Genentech’s Xofluza Submitted to FDA for New Children’s Formulations
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The U.S. Food and Drug Administration (FDA) accepted a New Drug Application (NDA) and two supplemental NDAs (sNDAs) for Genentech’s Xofluza (baloxavir marboxil). The NDA is for a new formulation of the drug as one-dose granules for oral suspension, would which largely be aimed at children and people who have difficulty swallowing.
Genentech, a Roche company, is also applying to get Xofluza approved for the treatment of acute uncomplicated influenza in healthy children aged one year to less than 12 years who have been symptomatic for no more than 48 hours. Another sNDA is for post-exposure prophylaxis of the flu in children one year of age and older for the oral suspension and currently-available tablet formulations. The target action date for these NDAs is November 23, 2020.
“As this has been one of the hardest-hitting influenza seasons for children in the past decade, there is a critical need for additional treatment options that attack influenza in different ways,” said Levi Garraway, Genentech’s chief medical officer and head of Global Product Development. “Today’s milestone brings us closer to providing single-dose Xofluza to children with influenza. We also look forward to working with the FDA to incorporate Xofluza as a preventive treatment following exposure to influenza.”
The formulation in the NDA is for granules that are reconstituted with water by a pharmacist before dispensing to an individual. If approved, it would be administered as a single one-time dose. Xofluza tablets are approved around the world for influenza A and B.
The regulatory submissions are built on positive data from two Phase III trials, miniSTONE-2 and BLOCKSTONE. Both were recently presented at the 2019 OPTIONS X congress held in Singapore. miniSTONE-2 evaluated the safety, pharmacokinetics and efficacy of single-dose, oral suspension compared to oseltamivir (Tamiflu) in healthy children aged one to less than 12 years of age with flu. BLOCKSTONE studied Xofluza compared to placebo as a preventive treatment for members of a household who were living with someone with the flu.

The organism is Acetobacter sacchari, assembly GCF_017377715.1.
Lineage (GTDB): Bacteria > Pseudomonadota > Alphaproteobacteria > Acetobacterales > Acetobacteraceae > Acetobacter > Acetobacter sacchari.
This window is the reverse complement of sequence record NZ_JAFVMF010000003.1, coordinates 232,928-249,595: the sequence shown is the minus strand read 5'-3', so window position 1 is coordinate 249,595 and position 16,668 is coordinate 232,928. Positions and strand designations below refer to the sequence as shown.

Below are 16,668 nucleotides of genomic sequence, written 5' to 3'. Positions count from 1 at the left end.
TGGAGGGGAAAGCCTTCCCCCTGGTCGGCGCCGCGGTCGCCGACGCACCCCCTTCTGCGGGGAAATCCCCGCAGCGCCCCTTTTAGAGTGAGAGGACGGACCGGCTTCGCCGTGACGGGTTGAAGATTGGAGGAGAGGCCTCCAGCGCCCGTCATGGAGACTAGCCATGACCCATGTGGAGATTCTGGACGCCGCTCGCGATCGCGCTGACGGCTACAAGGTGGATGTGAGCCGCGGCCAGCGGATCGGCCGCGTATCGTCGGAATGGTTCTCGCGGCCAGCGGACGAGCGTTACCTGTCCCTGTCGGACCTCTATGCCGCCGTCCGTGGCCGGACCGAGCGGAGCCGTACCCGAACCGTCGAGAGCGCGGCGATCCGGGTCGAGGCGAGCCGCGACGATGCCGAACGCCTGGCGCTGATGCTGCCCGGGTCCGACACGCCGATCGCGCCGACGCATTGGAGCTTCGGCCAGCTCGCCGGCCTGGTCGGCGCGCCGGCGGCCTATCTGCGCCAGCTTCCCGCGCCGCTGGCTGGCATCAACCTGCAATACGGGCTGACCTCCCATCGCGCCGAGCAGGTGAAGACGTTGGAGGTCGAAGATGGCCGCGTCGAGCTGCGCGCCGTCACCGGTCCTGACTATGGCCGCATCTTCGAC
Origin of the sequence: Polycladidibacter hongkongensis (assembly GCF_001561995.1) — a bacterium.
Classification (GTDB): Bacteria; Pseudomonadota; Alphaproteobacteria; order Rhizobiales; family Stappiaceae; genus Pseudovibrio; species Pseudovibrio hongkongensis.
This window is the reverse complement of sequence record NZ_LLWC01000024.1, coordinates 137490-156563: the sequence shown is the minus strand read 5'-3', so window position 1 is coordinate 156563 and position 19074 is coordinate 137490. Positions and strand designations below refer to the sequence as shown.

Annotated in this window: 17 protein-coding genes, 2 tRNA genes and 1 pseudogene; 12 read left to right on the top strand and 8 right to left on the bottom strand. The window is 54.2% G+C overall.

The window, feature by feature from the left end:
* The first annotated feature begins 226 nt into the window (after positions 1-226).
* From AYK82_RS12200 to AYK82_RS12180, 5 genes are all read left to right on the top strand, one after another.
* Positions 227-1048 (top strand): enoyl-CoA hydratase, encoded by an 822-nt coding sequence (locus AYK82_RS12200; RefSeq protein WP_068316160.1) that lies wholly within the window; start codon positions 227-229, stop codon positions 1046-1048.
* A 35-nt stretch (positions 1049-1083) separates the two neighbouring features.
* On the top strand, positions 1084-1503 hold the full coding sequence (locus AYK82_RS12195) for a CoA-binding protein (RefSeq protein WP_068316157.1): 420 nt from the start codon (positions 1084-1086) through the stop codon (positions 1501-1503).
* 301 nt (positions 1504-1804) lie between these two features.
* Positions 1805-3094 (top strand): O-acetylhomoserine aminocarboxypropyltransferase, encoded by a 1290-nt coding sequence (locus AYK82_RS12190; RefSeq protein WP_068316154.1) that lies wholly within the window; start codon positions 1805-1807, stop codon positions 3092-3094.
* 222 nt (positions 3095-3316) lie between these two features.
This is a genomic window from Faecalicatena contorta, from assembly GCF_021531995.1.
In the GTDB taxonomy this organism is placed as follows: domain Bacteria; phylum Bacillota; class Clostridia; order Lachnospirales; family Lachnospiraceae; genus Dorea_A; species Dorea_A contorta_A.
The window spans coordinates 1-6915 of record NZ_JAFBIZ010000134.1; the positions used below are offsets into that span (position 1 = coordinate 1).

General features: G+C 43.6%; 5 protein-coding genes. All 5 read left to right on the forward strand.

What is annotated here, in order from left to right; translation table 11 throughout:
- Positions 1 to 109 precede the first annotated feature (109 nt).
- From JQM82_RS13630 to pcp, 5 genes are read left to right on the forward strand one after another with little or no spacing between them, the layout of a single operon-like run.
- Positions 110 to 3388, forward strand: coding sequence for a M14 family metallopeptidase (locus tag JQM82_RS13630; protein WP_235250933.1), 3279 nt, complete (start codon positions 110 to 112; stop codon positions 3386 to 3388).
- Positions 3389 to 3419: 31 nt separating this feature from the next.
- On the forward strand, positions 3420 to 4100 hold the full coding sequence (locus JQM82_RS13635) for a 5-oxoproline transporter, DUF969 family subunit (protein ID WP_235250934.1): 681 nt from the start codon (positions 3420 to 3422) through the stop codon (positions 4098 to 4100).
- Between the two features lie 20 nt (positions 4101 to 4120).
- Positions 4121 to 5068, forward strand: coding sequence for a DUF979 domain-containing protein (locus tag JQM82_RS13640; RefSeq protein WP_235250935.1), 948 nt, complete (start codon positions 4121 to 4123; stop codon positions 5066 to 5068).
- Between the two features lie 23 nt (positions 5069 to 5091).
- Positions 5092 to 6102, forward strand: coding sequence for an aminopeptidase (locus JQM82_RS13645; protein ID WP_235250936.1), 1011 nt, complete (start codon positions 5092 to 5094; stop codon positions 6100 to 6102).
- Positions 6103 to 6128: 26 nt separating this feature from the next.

Xofluza is approved for use to treat the influenza in people 12 years of age and older who have had flu symptoms for no more than 48 hours who are otherwise healthy or at high risk of developing flu-related complications. It was approved in October 2018. It is a first-in-class, one-dose oral drug. It belongs to a class of antiviral medicines that inhibit the cap-dependent endonuclease protein, which viruses need to replicate.
Although it can be easy to forget in the midst of the current COVID-19 pandemic, influenza is a serious, infectious disease that kills thousands each year. The U.S. Centers for Disease Control and Prevention (CDC) have estimated that since 2010, influenza has caused 9.3 to 45 million illnesses in the U.S., 140,000 to 810,000 hospitalizations and 12,000 to 61,000 deaths.
Genentech developed and commercialized Xofluza via its agreements with Shionogi & Co. Shionogi discovered the drug. Under the terms of the arrangement, Roche holds worldwide rights to Xofluza except in Japan and Taiwan, which are retained exclusively by Shionogi.
Xofluza is also being evaluated in a Phase III development program for children under the age of one year, for severely ill, hospitalized patients with influenza, and to evaluate its potential to decrease transmission of flu from an infected person to healthy people.